“We make recommendations through five points. We have found that in looking at these devices we can condense fixes into five major categories,” Ridley said.

Stephen A. Ridley

What are those steps?

1. Improve hardware security. Hardware manufacturers are not thinking about vulnerabilities in hardware as a way to make it easy for an attacker to get at the software. 

2. Firmware security. Perform firmware audits and protect the boot process. The great security success of iPhone is that the iOS that boots inside the iPhone is closely coupled to the hardware. This makes it difficult for attackers to run their own code. That level of security is only possible through a secure boot and custom hardware.

3. Figure out how to do secure firmware updates. When a vulnerability is found in embedded device and patch is made available, the reported updates are somewhere around 10 percent. Firms need to figure out ways to reliably perform updates. 

4. Code reuse. A lot of these embedded devices use custom code made by the manufacturers themselves or by 3rd party software modules that do specific things. A small piece of code with a vulnerability that is reused throughout product line can turn one vulnerability in a commonly used component into an exploitation across thousands of devices. Perform more audits and think about risk. Ask what if a vulnerability is found, and then prioritize what code they audit based on the frequency of use. (Side note: the suggested SDLC frequency is that code audits happen at every change of the code base.)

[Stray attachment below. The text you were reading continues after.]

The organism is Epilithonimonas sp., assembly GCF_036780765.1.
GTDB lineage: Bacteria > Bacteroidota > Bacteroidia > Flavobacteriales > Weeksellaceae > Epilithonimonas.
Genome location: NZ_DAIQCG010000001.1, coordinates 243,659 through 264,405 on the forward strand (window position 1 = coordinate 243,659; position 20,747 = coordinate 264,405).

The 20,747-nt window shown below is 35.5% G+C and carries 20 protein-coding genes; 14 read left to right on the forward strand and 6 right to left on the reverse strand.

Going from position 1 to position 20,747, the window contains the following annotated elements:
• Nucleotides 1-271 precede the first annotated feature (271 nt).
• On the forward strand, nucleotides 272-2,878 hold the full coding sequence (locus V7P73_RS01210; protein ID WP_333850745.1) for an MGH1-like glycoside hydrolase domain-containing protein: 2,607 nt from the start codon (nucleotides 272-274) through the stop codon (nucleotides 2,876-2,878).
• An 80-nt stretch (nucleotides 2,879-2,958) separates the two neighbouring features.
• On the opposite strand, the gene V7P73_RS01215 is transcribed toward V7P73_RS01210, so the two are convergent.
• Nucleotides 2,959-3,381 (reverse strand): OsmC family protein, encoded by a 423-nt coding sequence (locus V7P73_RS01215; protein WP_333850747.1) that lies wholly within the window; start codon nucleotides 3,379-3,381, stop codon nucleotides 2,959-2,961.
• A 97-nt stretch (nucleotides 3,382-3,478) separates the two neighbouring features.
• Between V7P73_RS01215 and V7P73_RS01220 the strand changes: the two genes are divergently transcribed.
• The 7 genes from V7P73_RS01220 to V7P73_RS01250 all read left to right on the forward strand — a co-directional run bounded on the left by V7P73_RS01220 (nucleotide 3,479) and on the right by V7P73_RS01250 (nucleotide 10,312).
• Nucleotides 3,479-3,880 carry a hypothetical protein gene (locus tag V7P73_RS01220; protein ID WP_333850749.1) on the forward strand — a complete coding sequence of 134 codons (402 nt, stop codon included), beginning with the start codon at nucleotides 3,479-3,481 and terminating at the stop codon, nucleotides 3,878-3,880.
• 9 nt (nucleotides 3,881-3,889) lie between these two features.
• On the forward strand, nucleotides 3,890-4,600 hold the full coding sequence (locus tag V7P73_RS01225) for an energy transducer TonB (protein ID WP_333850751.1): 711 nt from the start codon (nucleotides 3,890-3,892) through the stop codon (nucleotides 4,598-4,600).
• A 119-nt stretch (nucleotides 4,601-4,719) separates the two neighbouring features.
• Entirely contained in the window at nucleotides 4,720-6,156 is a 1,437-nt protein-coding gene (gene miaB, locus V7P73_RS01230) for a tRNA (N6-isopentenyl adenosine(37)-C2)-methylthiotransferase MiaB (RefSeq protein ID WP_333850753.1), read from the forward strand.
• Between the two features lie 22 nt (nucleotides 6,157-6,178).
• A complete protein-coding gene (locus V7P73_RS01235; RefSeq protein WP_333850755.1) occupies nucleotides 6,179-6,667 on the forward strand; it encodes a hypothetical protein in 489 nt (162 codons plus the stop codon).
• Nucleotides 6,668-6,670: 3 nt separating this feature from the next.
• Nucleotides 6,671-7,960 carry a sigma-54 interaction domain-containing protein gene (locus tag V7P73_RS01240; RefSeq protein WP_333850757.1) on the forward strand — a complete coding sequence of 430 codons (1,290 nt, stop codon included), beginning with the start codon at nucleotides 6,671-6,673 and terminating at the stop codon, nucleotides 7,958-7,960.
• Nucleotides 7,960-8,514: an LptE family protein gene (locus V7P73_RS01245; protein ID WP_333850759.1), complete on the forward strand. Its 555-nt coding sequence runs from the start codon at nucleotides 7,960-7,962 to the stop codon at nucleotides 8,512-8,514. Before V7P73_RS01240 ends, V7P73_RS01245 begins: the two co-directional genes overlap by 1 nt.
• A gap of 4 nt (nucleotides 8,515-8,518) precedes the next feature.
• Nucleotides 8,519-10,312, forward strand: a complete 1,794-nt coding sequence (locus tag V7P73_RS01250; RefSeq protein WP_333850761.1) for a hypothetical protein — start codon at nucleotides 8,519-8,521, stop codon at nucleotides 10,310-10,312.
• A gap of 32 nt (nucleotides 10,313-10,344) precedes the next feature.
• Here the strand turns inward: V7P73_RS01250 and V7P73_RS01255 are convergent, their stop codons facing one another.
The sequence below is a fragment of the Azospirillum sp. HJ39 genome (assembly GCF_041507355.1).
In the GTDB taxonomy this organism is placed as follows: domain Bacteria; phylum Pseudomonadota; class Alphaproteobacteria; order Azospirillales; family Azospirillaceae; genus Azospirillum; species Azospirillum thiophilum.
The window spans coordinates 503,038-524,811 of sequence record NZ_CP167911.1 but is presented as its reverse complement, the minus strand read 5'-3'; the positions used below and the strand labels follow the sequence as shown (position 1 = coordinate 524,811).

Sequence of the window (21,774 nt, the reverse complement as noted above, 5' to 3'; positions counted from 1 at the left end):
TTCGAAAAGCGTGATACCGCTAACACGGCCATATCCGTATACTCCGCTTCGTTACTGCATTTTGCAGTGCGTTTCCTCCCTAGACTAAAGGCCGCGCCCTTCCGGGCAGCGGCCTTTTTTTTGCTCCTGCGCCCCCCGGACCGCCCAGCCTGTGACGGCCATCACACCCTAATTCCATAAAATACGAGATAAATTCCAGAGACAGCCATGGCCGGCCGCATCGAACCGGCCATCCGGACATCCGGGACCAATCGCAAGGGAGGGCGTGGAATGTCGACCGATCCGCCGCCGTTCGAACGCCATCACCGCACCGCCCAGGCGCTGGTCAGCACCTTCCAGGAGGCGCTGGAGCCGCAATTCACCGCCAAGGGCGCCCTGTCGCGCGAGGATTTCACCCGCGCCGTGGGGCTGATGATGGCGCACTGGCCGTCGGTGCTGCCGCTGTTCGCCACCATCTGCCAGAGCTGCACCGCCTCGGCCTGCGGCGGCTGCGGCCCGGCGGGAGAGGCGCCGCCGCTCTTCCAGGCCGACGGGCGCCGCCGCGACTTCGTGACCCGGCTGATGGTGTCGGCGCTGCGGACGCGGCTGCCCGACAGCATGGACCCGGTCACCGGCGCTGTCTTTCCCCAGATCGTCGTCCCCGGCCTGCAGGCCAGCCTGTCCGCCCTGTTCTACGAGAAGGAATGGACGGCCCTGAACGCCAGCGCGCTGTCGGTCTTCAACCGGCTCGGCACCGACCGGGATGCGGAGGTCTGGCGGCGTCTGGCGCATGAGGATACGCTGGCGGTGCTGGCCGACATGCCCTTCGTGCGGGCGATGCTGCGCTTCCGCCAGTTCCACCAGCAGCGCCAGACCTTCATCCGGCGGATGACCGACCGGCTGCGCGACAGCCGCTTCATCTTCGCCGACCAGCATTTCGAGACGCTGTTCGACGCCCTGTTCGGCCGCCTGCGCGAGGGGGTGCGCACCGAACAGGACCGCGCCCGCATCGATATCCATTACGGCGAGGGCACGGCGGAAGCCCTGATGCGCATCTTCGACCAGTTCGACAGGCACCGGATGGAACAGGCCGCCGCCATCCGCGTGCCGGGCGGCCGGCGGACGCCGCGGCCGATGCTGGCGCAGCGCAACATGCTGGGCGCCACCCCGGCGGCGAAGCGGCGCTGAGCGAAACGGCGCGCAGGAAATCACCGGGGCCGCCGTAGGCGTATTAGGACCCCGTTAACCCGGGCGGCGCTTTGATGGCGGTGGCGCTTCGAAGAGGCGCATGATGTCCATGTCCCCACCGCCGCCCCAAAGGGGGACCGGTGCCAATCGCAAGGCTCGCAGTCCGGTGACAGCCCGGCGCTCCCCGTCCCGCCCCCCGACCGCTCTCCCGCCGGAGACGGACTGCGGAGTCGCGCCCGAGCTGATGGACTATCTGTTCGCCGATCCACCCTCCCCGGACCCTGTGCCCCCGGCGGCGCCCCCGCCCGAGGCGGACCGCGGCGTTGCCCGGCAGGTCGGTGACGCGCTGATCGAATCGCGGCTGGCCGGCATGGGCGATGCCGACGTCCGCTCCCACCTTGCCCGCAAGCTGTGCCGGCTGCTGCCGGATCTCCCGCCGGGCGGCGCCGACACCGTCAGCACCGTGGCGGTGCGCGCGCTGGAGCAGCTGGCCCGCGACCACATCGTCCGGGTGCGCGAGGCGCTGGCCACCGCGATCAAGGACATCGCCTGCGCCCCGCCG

5. Continuous monitoring. Unlike PCs where servers or desktops are compromised with malware, embedded devices are compromised through abuse, misuse, or misconfiguration. Monitoring devices and the way the devices behave becomes critical.

Ridley said, “Unlike PCs these embedded devices are a little more ubiquitous, which puts the burden of security on the users of those devices. A recurring update feature is an operational cost. Many manufacturers are rushing product to market and not thinking about how to support that product in the future.”